Objective: To determine the association between synaptic functioning as measured via neurogranin in CSF and cognition relative to established Alzheimer disease (AD) biomarkers in neurologically healthy older adults.
Methods: We analyzed CSF concentrations of neurogranin, β-amyloid (Aβ42), phosphorylated tau (p-tau), and total tau (t-tau) among 132 neurologically normal older adults (mean 64.5, range 55-85), along with bilateral hippocampal volumes and a measure of episodic memory (Auditory Verbal Learning Test, delayed recall). Univariable analyses examined the relationship between neurogranin and the other AD-related biomarkers. Multivariable regression models examined the relationship between neurogranin and delayed recall, adjusting for age and sex, and interaction terms (neurogranin × AD biomarkers).
Results: Higher neurogranin concentrations were associated with older age (ρ = 0.20, p = 0.02), lower levels of p-tau and t-tau, and smaller hippocampal volumes (p < 0.03), but not with CSF Aβ42 (p = 0.18). In addition, CSF neurogranin demonstrated a significant relationship with memory performance independent of the AD-related biomarkers; individuals with the lowest CSF neurogranin concentrations performed better on delayed recall than those with medium or high CSF neurogranin concentrations (p < 0.01). Notably, CSF p-tau, t-tau, and Aβ42 and hippocampal volumes were not significantly associated with delayed recall scores (p > 0.40), and did not interact with neurogranin to predict memory (p > 0.10).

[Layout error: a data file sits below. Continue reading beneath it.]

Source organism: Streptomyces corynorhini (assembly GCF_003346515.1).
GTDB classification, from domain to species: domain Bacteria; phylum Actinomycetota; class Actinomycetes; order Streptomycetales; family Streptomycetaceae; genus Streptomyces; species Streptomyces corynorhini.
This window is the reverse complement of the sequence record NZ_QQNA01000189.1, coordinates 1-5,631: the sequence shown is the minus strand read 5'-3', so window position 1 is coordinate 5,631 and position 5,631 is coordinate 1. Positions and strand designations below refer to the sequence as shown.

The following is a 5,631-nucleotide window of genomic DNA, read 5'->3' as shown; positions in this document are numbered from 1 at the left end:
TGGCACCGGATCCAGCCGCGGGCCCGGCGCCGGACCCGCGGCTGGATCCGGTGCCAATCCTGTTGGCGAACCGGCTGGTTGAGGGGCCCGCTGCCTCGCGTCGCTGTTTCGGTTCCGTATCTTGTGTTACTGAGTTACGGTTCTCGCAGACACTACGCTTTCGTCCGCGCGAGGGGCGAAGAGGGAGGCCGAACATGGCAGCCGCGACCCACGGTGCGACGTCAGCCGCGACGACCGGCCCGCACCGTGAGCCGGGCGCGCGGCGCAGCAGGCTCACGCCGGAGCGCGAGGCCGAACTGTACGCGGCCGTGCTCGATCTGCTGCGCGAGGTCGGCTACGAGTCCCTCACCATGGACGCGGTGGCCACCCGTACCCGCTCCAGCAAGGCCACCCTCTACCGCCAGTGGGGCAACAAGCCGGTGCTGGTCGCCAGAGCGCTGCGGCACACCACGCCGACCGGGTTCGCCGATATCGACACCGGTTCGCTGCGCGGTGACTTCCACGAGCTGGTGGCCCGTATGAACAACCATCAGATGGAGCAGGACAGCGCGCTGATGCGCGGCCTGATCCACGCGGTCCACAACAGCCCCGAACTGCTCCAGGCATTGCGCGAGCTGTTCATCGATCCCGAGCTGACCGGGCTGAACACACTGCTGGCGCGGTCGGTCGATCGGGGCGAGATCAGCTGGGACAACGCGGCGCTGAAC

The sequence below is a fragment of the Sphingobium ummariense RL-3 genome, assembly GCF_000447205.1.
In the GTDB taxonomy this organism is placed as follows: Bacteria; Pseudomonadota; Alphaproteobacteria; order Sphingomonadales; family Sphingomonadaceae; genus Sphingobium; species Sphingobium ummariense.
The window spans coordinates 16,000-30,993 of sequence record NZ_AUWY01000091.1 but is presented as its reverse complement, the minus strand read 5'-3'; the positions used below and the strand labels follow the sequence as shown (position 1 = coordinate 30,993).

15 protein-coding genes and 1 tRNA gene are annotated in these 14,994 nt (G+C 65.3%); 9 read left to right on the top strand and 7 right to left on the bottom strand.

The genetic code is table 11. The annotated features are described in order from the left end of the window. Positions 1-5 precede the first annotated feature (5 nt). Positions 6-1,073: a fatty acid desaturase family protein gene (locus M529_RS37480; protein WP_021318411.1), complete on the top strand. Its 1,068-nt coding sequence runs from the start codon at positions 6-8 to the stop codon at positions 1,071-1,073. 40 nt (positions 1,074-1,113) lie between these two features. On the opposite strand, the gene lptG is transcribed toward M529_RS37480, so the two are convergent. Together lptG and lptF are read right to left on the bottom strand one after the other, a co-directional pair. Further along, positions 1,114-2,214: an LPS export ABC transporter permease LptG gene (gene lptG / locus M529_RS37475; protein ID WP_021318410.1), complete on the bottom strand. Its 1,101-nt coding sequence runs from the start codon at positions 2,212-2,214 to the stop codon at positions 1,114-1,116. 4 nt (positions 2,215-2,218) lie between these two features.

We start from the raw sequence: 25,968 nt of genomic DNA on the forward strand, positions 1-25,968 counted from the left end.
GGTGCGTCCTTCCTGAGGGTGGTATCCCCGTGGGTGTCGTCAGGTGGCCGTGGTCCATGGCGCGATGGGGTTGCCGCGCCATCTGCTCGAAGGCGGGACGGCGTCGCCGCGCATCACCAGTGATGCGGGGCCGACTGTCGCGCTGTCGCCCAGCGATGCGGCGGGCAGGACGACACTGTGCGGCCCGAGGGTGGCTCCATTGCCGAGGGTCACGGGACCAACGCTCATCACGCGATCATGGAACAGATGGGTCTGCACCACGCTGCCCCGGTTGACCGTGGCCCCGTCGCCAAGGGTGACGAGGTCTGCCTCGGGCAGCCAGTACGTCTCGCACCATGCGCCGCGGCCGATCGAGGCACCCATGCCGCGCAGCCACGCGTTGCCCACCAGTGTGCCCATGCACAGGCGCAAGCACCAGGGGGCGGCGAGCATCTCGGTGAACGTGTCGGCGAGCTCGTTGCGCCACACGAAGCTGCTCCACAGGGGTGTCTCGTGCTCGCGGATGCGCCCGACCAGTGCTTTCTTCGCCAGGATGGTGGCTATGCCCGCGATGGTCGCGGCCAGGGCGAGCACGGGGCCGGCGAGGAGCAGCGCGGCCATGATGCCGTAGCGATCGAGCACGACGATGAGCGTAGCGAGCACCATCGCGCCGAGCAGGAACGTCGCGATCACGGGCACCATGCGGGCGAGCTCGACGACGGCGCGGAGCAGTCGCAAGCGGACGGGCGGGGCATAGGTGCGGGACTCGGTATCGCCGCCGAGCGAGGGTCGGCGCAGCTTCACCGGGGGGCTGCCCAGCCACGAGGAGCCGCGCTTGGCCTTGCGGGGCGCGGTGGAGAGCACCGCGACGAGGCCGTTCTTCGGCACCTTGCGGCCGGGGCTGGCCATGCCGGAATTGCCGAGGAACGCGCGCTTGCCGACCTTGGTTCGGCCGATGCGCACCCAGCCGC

Conclusions: Synaptic dysfunction (assessed via neurogranin) may be an early pathologic process in age-related neurodegeneration, and a sensitive marker of age-related cognitive abilities, potentially preceding or even acting independently from AD pathogenesis. Synaptic functioning may be a useful early marker of cognitive aging and possibly a target for future brain aging interventions.
© 2017 American Academy of Neurology.